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Characterization of the melatonergic system after brain injury

Osier, Nicole Danielle (2016) Characterization of the melatonergic system after brain injury. Doctoral Dissertation, University of Pittsburgh. (Unpublished)

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Traumatic brain injury (TBI) affects individuals of all ages, races, and geographies and is often associated with expensive clinical management. Melatonin (MEL) has been trialed as a TBI therapeutic with mixed results, due in part to a lack of understanding of the mechanism. This study characterizes endogenous changes in melatonergic receptors (MT1 and MT2) after experimental TBI induced using pneumatic CCI (2.8 mm depth) in young adult Sprague Dawley rats. Half the rats were exposed to sham surgery to control for the effects of anesthesia and craniectomy. In total, 25 rats were enrolled in the study, with 6-7 rats per group. Test animals were sacrificed at 2 post-surgery time points, either 6 hours (hr) or 24 hr post-surgery. Following sacrifice, the test animal’s brain was harvested, dissected, and flash frozen until analysis. Whole cell lysates were prepared, aliquoted, and used for western blot analysis, probing for cytochrome C (to validate injury severity), MT1, MT2, and beta actin (to control for protein loading). ImageJ and Image Lab software were used to quantify protein data; SPSS software was used to run t-tests to compare group means on a single variable and correlation testing was used to explore the relationship between outcomes of interest. Melatonin receptors were down-regulated in a brain region- and time point- dependent manner. MT1 was downregulated in the frontal cortex at 24 hr and in the hippocampus at both 6 hr and 24 hr post-TBI. Similarly, MT2 was downregulated in the frontal cortex at 24 hr and in the hippocampus at both 6 and 24 hr post-TBI. This is the first study to report downregulation of MT1 and MT2 after neurotrauma; receptor downregulation may affect the efficacy of MEL therapy. Additional research to characterize these changes after TBI are necessary including efforts to establish the time course and regional patterns, replication in more diverse samples, as well as inclusion of additional cellular, histological, and behavioral endpoints. TBI in rats modeled using CCI results in acute downregulation of MEL-specific receptors (subtypes MT1 and MT2); replication of these findings is necessary as are evaluations of the implications of lower receptor levels.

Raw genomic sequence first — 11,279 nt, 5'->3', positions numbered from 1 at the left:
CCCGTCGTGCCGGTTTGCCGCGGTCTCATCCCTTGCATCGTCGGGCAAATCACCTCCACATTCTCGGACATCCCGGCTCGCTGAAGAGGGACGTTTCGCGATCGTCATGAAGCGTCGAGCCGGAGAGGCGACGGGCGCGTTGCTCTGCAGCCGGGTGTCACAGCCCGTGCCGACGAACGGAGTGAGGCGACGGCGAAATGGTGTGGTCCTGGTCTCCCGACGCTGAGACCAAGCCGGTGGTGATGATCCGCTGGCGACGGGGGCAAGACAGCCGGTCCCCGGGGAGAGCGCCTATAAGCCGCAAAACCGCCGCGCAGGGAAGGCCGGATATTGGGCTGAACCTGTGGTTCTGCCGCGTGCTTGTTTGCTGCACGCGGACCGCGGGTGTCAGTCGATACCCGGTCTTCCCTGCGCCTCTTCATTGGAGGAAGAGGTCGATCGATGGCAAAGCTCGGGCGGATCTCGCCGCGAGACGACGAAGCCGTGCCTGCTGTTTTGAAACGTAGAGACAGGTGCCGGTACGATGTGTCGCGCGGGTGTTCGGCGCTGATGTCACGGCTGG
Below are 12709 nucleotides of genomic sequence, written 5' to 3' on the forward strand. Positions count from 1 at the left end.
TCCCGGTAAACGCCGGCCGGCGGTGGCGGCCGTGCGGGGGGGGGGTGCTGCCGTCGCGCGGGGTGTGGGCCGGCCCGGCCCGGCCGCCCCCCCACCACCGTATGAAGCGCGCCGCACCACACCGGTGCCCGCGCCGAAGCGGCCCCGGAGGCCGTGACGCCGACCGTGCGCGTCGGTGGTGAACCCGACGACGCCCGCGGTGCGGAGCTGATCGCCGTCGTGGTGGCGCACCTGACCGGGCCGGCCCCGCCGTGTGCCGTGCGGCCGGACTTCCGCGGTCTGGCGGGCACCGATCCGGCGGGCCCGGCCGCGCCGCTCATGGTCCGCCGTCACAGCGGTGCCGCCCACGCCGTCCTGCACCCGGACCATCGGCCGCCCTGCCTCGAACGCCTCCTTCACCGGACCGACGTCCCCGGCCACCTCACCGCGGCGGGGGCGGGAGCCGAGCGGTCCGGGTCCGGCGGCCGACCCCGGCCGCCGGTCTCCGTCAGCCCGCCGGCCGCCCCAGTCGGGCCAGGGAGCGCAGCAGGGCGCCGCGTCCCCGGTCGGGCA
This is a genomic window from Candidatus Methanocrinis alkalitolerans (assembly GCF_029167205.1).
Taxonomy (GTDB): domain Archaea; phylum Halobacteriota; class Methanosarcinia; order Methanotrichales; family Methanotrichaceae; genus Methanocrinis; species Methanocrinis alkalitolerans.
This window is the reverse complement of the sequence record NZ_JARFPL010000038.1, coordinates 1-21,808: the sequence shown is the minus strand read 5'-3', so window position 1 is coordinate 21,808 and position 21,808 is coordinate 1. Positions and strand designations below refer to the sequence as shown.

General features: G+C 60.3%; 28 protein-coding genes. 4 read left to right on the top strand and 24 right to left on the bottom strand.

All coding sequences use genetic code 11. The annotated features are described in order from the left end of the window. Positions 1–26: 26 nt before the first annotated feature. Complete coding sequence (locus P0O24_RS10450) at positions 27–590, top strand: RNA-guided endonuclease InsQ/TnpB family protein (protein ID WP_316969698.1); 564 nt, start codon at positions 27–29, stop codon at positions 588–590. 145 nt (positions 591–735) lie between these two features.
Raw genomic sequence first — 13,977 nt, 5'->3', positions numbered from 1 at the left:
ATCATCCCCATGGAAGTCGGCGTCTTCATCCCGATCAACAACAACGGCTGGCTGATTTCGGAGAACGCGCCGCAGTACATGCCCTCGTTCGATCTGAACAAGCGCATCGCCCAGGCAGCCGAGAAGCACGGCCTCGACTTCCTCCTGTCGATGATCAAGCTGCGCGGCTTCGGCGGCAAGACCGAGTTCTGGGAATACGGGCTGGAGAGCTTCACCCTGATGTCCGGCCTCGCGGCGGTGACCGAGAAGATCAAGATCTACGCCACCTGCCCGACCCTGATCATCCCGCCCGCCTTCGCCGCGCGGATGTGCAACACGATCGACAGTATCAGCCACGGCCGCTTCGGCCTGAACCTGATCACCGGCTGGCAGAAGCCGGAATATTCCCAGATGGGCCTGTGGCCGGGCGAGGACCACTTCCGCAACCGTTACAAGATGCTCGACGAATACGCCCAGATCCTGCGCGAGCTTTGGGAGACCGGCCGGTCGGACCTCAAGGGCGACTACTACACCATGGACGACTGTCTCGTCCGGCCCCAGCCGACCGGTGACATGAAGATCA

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Item Type: University of Pittsburgh ETD
Status: Unpublished
CreatorsEmailPitt UsernameORCID
Osier, Nicole Daniellendo8@pitt.eduNDO80000-0002-0068-3951
ETD Committee:
TitleMemberEmail AddressPitt UsernameORCID
Committee ChairAlexander, Sheila Annsalexand@pitt.eduSALEXAND
Committee MemberDixon, C.
Committee MemberConley, Yvette P.yconley@pitt.eduYCONLEY
Committee MemberPuccio, Ava Mpuccioam@upmc.eduAPUCCIO
Committee MemberRen, Dianxudir8@pitt.eduDIR8
Date: 15 July 2016
Date Type: Publication
Defense Date: 12 July 2016
Approval Date: 15 July 2016
Submission Date: 14 July 2016
Access Restriction: 2 year -- Restrict access to University of Pittsburgh for a period of 2 years.
Number of Pages: 349
Institution: University of Pittsburgh
Schools and Programs: School of Nursing > Nursing
Degree: PhD - Doctor of Philosophy
Thesis Type: Doctoral Dissertation
Refereed: Yes
Uncontrolled Keywords: Traumatic brain injury; brain trauma; controlled cortical impact; rat; pre-clinical; melatonin
Date Deposited: 15 Jul 2016 20:12
Last Modified: 15 Jul 2018 05:15


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